Socrates describes to Glaucon a scene in which there are people chained by their arms and legs to the wall of a cave.
The Environment The Republic is a dialogue written by Plato in which he lays out the foundation for an ideal city that would hold as a model for societies to follow.
The main speaker, Socrates, is invited to the home of Cephalus after a festival. Socrates loves to converse with older men because of their wisdom and after some time the conversations sways from the value of money to the topic of justice.
Each individual present gives their own definition of justice: Socrates whose main point is that our judgment is fallible easily counters all of these definitions.
|Reflection paper on Allegory of the Cave | Christina Romela De Leon - arteensevilla.com||It shows how we gain knowledge. Plato claims that truth from what we see and hear are not real knowledge, and that there is another way of finding the truth which is philosophical.|
Thrasymachus, a sophist who wants to do away with justice defines it as the advantage of the stronger. His belief is that it does not pay to be just but rather brings harm. Glaucon, another member of the conversation wants Socrates to also prove that justice is desired for its own sake and not for external rewards in this life and the after life.
Socrates decides that the best way to go about this is by first finding justice at a political level in a city and then finding the analogous justice in a man.
The foundational principle of human society according to Socrates is specialization, each person performing what they are best suited for.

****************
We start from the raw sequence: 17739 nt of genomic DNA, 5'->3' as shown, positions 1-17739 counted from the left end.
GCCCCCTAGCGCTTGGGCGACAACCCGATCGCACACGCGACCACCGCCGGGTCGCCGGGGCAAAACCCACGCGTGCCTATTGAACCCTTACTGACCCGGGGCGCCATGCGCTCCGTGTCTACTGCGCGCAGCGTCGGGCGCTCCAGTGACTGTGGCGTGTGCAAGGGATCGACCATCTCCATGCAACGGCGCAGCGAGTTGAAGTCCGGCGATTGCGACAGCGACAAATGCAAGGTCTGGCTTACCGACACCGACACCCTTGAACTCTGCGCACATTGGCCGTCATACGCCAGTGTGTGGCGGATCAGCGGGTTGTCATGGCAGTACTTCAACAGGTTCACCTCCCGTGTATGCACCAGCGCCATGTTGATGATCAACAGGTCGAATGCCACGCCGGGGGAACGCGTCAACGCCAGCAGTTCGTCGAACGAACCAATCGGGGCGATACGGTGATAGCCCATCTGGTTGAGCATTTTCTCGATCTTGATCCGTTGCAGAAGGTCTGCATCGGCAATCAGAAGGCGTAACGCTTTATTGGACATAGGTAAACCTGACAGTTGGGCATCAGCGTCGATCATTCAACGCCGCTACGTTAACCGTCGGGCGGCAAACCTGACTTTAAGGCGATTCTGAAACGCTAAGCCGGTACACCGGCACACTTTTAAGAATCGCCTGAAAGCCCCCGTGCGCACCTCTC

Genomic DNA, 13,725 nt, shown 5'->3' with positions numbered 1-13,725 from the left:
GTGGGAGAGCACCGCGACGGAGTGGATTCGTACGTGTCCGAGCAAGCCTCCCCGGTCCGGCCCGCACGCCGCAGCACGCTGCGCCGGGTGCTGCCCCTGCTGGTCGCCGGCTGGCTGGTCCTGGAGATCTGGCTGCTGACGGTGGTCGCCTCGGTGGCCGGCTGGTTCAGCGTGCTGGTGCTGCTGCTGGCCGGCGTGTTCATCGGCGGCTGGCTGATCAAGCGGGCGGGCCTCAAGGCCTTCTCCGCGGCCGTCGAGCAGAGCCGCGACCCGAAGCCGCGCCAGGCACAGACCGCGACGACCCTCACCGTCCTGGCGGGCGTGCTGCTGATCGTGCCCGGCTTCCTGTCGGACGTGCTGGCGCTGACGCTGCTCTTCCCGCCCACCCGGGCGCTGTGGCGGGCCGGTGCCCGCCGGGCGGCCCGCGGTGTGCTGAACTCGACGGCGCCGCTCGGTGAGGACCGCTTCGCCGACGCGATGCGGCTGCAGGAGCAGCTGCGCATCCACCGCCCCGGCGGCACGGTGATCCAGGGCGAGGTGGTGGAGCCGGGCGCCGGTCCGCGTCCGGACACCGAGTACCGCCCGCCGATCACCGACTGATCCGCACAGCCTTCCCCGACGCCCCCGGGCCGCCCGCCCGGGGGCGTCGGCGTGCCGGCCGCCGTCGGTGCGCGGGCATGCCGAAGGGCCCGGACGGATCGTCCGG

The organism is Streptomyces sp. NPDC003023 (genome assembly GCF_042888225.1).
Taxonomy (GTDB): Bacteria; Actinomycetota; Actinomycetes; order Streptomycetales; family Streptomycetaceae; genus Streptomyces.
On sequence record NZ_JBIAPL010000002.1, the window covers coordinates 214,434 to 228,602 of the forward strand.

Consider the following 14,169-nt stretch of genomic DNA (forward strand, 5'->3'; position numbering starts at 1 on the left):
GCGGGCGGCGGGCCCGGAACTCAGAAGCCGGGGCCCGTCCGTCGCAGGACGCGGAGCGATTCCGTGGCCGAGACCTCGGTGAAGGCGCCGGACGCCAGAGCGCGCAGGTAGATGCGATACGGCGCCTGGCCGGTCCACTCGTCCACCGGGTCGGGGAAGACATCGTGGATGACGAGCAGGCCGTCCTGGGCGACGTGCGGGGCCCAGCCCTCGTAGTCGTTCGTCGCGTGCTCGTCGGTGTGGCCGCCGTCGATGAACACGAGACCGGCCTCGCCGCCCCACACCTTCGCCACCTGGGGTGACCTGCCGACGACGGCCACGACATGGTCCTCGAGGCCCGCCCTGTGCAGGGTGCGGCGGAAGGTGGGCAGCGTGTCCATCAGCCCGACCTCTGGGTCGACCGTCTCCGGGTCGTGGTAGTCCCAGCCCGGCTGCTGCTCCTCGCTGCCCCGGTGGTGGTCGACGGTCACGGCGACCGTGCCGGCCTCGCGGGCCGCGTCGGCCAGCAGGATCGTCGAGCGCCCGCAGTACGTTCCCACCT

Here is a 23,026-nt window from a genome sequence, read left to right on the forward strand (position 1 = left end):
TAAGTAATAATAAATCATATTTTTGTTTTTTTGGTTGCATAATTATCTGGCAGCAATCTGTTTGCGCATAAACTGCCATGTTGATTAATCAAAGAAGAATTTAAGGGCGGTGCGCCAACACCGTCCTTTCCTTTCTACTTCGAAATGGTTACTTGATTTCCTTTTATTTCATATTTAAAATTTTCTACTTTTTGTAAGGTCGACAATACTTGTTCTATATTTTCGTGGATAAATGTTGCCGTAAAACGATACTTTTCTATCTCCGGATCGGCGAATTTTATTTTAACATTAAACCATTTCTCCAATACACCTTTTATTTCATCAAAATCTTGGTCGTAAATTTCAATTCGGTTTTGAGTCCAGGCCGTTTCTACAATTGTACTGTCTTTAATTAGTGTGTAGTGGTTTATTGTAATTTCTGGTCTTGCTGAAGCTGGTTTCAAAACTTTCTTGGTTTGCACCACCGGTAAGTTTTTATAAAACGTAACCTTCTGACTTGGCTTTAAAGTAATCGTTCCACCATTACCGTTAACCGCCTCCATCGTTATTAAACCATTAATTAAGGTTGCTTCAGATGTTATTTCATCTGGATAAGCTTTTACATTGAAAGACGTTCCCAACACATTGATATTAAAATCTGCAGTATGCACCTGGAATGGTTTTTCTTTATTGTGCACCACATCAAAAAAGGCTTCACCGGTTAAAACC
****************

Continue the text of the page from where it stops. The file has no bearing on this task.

The perfect city has a demand for necessary positions first like craftsmen, farmers, and doctors who are deemed the producing class.
There is eventually a want for a luxurious city, which demands for positions like merchant, actor, poet, and so on.
These people are the first class in the city known as producers.Reaction to “The Apology” by Plato “The Apology” by Plato has a significant and direct bearing on modern Western Civilization because it places virtue and honor on a pedestal and urges men to live righteously and be willing .
Plato - A reaction paper Plato is regarded as one of the greatest philosophers of all time because his thinking still influences contemporary thoughts. Unlike other authors who vanished in history as a result of the introduction of more progressive scholars, modern authors have built upon the ideas of Plato to come up with their own philosophies.
Reaction Paper: Plato Summary: Plato, in The Republic writes about a dialogue between Socrates and other fellow philosophers about what is just and what is not.
They begin to construct what the definition is and refute some definitions because they have fatal flaws.
Selena Chen Antiquity and the Enlightenment Plato Reaction Paper February 25 th, In Plato’s written account of the conversation between Socrates and Crito, in which Crito asked Socrates to flee, Socrates responded no.
Socrates’ rejection of Crito’s request is based on the idea that it was the men of Athens who wronged him, and not the law itself. Response Paper #2- Allegory of the Cave Posted on September 19, by Alisa Rudy In Book Seven of The Republic, Plato presents his famous “Allegory of the Cave”.
Plato started Book VII with an allegory, which has been known as the “allegory of the cave.” In the allegory, there is a group of men who have been confined since their childhood. They are compelled to sit still, keep their heads facing the cavern in front of them and unmoved.